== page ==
onsider this an open letter. Dear Mr. John Hughes, or some such letter-header. I’ve never been much for handshakes, Mr. Hughes, but I’d like to offer up my thoughts without preamble. The eighties are back, but they’re on the verge of leaving again. They won’t reappear until at least 2020. It’s a fitting time for career renewal. Maybe a Sixteen Candles sequel that envisions that timeless gang ten years down the road, a la More American Graffiti. At the very least, CBS would take you up on your offer. Have you seen their made-for-TVs? They believe Jesus walks amongst us. I can’t properly claim otherwise, I suppose, but I’m getting closer to trying.
Casting will be so simple, Mr. Hughes. Christ, don’t you see, sir? For one thing, Le Tigre is begging to be your muse. Check their vapid, tech-energetic cover of the Pointer Sisters’ “I’m So Excited”! They’re looking right at you, with one eye to the silvered disco ball! One glance at their album cover for This Island, their third album and first for stiff-collared Universal, one simple leap through the album’s thirteen hyper-juiced tracks, and it’s clear that polyester digi-punk is en vogue and tailor-made for your reemergence. One perusal of their cover mug-shots and you know they’re eyeing you from a far, just aching to cell that casting call and flaunt their tattered wares, Mr. Hughes. Check out J.D.’s feather-duster mustache and pasty dead-eye. Tell me he ain’t the post-modern Anthony Michael Hall. And Johanna Fateman’s basement-bargain dye job, the way her crude bangs sweep her forehead like a perfectly shanked bathroom-cut! And, Kathleen Hanna, who looks like Ricki fucking Lake in that shot? That can’t be an accident. Ask John Waters. She’s fantastic if placed in the proper setting. All that flashy human pastiche in one single image. I’m sure you could mold that glamorous vacancy into something spectacular, something worthy of TBS re-runs.
But a warning, Mr. Hughes. Don’t overload Le Tigre on your soundtrack. Judging from their first release on a major, their socio-political protest has become a bit toothless. In the process, the band has degraded what is perhaps their most engaging sonic effort to date. This Island is expertly produced at times, with a crisp, micro-edged flaunt that belies their gauche political discourse. Theirs is an unwelcome indie lyricism that lives in a vacuum, devoid of guttural expression and left to vacant, bumper-worthy slogans. “Don’t Drink Poison” is a gutless Miss Kittin knockoff, with more catastrophic guitars and odd siren-backed beats, but it trades in faux terror and chicken little threat. If the world ends this way, my dear man, we have no need to close our eyes to its catastrophe. It will fill Walt Disney with new visions and make us smirk in the final second. Perhaps that’s a fear of mine. I don’t know if you concern yourself with these things. Consider it an aside, but I can say for sure that the song could never play to your baby-blue-streamered dance halls, Mr. Hughes.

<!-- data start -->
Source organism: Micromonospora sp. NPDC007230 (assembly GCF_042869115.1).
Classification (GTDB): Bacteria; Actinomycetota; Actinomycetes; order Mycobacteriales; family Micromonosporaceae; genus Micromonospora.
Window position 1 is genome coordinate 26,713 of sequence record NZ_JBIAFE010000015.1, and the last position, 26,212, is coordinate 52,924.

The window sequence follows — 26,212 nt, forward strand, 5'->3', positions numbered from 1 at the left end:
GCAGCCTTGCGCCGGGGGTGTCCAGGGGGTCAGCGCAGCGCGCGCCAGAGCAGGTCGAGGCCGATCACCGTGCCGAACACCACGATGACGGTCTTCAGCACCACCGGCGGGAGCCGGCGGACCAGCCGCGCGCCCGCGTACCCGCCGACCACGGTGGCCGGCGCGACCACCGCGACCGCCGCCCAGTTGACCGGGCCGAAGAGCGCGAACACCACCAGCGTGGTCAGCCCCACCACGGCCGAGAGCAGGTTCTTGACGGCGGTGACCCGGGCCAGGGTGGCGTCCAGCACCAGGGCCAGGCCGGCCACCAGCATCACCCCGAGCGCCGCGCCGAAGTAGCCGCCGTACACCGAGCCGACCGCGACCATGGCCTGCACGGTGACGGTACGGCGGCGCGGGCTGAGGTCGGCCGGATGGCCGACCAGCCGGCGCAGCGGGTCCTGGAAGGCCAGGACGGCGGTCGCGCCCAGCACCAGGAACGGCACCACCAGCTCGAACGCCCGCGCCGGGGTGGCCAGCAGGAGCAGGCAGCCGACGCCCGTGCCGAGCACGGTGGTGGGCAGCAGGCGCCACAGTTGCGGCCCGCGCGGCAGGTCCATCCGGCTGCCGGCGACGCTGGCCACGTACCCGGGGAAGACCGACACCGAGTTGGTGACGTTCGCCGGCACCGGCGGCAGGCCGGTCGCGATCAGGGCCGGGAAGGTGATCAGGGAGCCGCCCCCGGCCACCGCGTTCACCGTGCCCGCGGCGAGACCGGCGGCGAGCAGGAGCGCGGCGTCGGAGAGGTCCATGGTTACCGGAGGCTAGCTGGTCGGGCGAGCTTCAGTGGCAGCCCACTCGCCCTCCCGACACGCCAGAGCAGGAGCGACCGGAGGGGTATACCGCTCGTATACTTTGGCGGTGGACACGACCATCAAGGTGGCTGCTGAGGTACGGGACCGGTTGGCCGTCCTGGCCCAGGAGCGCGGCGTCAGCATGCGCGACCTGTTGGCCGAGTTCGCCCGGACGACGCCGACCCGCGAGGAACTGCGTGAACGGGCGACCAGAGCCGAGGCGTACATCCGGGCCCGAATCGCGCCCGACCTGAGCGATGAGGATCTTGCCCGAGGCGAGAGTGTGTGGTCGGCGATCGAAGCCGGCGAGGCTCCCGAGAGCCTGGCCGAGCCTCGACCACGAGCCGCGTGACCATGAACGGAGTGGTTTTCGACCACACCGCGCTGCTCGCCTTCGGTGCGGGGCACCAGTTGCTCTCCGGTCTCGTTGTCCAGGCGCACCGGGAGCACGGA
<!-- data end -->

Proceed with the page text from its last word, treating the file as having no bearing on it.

Similarly, “New Kicks” begins with what sounds like guitar samples from the original MTV commercial (I know I’m playing the toady here, Mr. Hughes but please listen closely) and peacenik anthems shouted atop phony news samples. “This is what democracy sounds like”, that faux crowd insists. I doubt you’d agree, Mr. Hughes. Democracy is the sound of shoveled pancakes and Jon Cryer’s career hitting the skids, wouldn’t you agree?
I’m sorry. I admit it; that was a bit of ribbing. Please don’t tune me out quite yet, dear sir. I still have to lampoon “Viz”, Hanna’s crooked anthem to the wider acceptance of alternative lifestyles. I think your generation would have called them ‘homos’, Mr. Hughes. Am I right, or have I misread my historical lexicon again? It’s a common problem of mine. Either way, with a grotesque detachment that belies the sort of morning-after inspiration she’s trying to incite, Hanna sings “There’s a slap / On my back / I find another butch / Head-cocked / And we put our hands in the crowd”. Hanna’s computer-cold distance sets the listeners apart from the song, making it nearly impossible to feel the affected celebratory sway she’s attempting.
Still, if you’ve made it this far, Mr. Hughes, there’s hope awaiting you. The Ric Ocasek-produced “Tell You Now” is the album’s throaty high-water mark. I think it could serve as background for your title sequence. As its deep Bossa Nova beat tempers “TKO”’s obnoxious howl, Hanna allows her voice the space to flirt and writhe, and the song’s patience is a welcome relief from the album’s manic, over-loaded diary poignancy. The beats here aren’t quite as wet-behind-the-ears; the shampoo and bath salts no longer cloud its skin. With dusty samples and Hanna in top form like an Icelandic Blondie, bared of its MTV-guitars, Le Tigre makes use of a major-label wunderkind who flaunts their sound, instead of merely using their new-found major soap-box to uncurl cheap diatribes.
These are only suggestions, Mr. Hughes. I would never presume to dictate issues of style and form to you, dear sir. Still, should you find these hints worthwhile, I’ve long dreamed of a folded canvas chair with my name on the back. Think about it. In the interim, you and I will both take solace in the end of our political year. It’s over; we’ve all lost. Perhaps our gift is the end of overtly political oeuvre-music for a few seasons, Mr. Hughes. I trust you’ve heard of the Beastie Boys and Radio 4. If not, pay no mind. Until Cheney emerges from his Wyoming fallout cage and sharpens those cold eyes for renewal in 2008, sizing us all up against his inhuman shrewdness, we’re on break. It’s back to escapism and simple cork-popping fun. Le Tigre have failed us; I hope you’ll step into their void.
Derek Miller, life-long devotee